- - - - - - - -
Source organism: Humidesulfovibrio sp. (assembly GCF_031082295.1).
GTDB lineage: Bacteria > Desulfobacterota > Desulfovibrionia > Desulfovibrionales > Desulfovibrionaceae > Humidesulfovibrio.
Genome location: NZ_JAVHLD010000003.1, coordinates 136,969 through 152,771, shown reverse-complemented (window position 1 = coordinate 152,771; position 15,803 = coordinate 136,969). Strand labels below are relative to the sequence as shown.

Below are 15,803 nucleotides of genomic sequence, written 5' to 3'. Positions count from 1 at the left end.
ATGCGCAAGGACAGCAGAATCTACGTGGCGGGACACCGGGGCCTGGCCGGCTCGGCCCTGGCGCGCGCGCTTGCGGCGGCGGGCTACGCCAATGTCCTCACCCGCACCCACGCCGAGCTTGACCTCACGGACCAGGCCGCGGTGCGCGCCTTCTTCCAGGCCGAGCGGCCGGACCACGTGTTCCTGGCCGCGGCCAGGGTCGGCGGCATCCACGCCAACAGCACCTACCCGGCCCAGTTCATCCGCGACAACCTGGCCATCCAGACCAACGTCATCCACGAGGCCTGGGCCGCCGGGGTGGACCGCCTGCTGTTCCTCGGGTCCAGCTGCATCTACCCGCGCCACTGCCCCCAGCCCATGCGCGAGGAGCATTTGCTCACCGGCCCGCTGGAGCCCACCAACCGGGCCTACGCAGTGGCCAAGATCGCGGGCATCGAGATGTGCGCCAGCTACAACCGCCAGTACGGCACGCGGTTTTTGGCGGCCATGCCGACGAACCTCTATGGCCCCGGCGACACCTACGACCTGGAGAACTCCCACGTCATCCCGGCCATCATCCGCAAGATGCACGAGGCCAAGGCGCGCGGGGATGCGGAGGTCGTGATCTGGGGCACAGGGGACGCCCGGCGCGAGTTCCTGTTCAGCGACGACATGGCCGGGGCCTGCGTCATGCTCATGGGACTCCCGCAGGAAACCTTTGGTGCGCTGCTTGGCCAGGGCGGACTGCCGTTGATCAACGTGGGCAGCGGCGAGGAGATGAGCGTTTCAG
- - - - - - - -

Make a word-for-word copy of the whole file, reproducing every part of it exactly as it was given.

Source organism: Humidesulfovibrio sp. (assembly GCF_031082295.1).
GTDB lineage: Bacteria > Desulfobacterota > Desulfovibrionia > Desulfovibrionales > Desulfovibrionaceae > Humidesulfovibrio.
Genome location: NZ_JAVHLD010000003.1, coordinates 136,969 through 152,771, shown reverse-complemented (window position 1 = coordinate 152,771; position 15,803 = coordinate 136,969). Strand labels below are relative to the sequence as shown.

Below are 15,803 nucleotides of genomic sequence, written 5' to 3'. Positions count from 1 at the left end.
ATGCGCAAGGACAGCAGAATCTACGTGGCGGGACACCGGGGCCTGGCCGGCTCGGCCCTGGCGCGCGCGCTTGCGGCGGCGGGCTACGCCAATGTCCTCACCCGCACCCACGCCGAGCTTGACCTCACGGACCAGGCCGCGGTGCGCGCCTTCTTCCAGGCCGAGCGGCCGGACCACGTGTTCCTGGCCGCGGCCAGGGTCGGCGGCATCCACGCCAACAGCACCTACCCGGCCCAGTTCATCCGCGACAACCTGGCCATCCAGACCAACGTCATCCACGAGGCCTGGGCCGCCGGGGTGGACCGCCTGCTGTTCCTCGGGTCCAGCTGCATCTACCCGCGCCACTGCCCCCAGCCCATGCGCGAGGAGCATTTGCTCACCGGCCCGCTGGAGCCCACCAACCGGGCCTACGCAGTGGCCAAGATCGCGGGCATCGAGATGTGCGCCAGCTACAACCGCCAGTACGGCACGCGGTTTTTGGCGGCCATGCCGACGAACCTCTATGGCCCCGGCGACACCTACGACCTGGAGAACTCCCACGTCATCCCGGCCATCATCCGCAAGATGCACGAGGCCAAGGCGCGCGGGGATGCGGAGGTCGTGATCTGGGGCACAGGGGACGCCCGGCGCGAGTTCCTGTTCAGCGACGACATGGCCGGGGCCTGCGTCATGCTCATGGGACTCCCGCAGGAAACCTTTGGTGCGCTGCTTGGCCAGGGCGGACTGCCGTTGATCAACGTGGGCAGCGGCGAGGAGATGAGCGTTTCAG